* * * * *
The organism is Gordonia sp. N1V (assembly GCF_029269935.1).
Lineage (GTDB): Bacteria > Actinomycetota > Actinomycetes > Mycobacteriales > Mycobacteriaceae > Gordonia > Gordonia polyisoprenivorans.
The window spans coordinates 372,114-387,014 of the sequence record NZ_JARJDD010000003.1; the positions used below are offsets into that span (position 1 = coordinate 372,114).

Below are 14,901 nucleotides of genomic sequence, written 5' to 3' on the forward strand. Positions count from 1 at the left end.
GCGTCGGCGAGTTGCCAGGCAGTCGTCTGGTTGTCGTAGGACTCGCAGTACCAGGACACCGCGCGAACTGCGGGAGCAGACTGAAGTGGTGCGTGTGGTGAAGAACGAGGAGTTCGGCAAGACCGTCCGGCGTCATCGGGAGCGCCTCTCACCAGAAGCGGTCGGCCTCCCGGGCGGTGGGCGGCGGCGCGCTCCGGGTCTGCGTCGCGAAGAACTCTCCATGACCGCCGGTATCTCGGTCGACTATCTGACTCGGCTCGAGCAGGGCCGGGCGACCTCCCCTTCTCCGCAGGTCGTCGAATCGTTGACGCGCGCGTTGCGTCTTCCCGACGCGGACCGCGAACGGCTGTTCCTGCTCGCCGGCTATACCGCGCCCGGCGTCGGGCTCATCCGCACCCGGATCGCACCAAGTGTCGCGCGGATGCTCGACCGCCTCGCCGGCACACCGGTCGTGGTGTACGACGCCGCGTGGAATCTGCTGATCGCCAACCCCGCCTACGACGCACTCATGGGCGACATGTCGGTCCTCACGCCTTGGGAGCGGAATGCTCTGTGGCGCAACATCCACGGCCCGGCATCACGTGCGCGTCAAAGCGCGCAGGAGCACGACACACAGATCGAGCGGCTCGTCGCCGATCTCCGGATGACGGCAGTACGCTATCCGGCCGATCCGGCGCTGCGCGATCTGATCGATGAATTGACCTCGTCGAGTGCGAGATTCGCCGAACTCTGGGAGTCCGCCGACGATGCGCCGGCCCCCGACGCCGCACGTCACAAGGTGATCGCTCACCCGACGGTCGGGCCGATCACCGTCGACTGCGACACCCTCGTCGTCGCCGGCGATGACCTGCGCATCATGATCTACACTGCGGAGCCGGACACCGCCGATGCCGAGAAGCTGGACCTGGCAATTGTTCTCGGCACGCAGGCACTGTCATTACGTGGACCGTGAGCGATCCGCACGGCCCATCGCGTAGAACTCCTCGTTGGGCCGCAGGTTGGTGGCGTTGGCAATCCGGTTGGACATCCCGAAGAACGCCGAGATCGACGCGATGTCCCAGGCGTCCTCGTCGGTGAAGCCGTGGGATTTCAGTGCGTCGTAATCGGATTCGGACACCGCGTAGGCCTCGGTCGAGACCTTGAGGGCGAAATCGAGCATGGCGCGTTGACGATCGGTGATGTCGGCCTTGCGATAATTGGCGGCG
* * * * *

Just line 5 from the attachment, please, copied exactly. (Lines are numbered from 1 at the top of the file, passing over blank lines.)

GCGTCGGCGAGTTGCCAGGCAGTCGTCTGGTTGTCGTAGGACTCGCAGTACCAGGACACCGCGCGAACTGCGGGAGCAGACTGAAGTGGTGCGTGTGGTGAAGAACGAGGAGTTCGGCAAGACCGTCCGGCGTCATCGGGAGCGCCTCTCACCAGAAGCGGTCGGCCTCCCGGGCGGTGGGCGGCGGCGCGCTCCGGGTCTGCGTCGCGAAGAACTCTCCATGACCGCCGGTATCTCGGTCGACTATCTGACTCGGCTCGAGCAGGGCCGGGCGACCTCCCCTTCTCCGCAGGTCGTCGAATCGTTGACGCGCGCGTTGCGTCTTCCCGACGCGGACCGCGAACGGCTGTTCCTGCTCGCCGGCTATACCGCGCCCGGCGTCGGGCTCATCCGCACCCGGATCGCACCAAGTGTCGCGCGGATGCTCGACCGCCTCGCCGGCACACCGGTCGTGGTGTACGACGCCGCGTGGAATCTGCTGATCGCCAACCCCGCCTACGACGCACTCATGGGCGACATGTCGGTCCTCACGCCTTGGGAGCGGAATGCTCTGTGGCGCAACATCCACGGCCCGGCATCACGTGCGCGTCAAAGCGCGCAGGAGCACGACACACAGATCGAGCGGCTCGTCGCCGATCTCCGGATGACGGCAGTACGCTATCCGGCCGATCCGGCGCTGCGCGATCTGATCGATGAATTGACCTCGTCGAGTGCGAGATTCGCCGAACTCTGGGAGTCCGCCGACGATGCGCCGGCCCCCGACGCCGCACGTCACAAGGTGATCGCTCACCCGACGGTCGGGCCGATCACCGTCGACTGCGACACCCTCGTCGTCGCCGGCGATGACCTGCGCATCATGATCTACACTGCGGAGCCGGACACCGCCGATGCCGAGAAGCTGGACCTGGCAATTGTTCTCGGCACGCAGGCACTGTCATTACGTGGACCGTGAGCGATCCGCACGGCCCATCGCGTAGAACTCCTCGTTGGGCCGCAGGTTGGTGGCGTTGGCAATCCGGTTGGACATCCCGAAGAACGCCGAGATCGACGCGATGTCCCAGGCGTCCTCGTCGGTGAAGCCGTGGGATTTCAGTGCGTCGTAATCGGATTCGGACACCGCGTAGGCCTCGGTCGAGACCTTGAGGGCGAAATCGAGCATGGCGCGTTGACGATCGGTGATGTCGGCCTTGCGATAATTGGCGGCG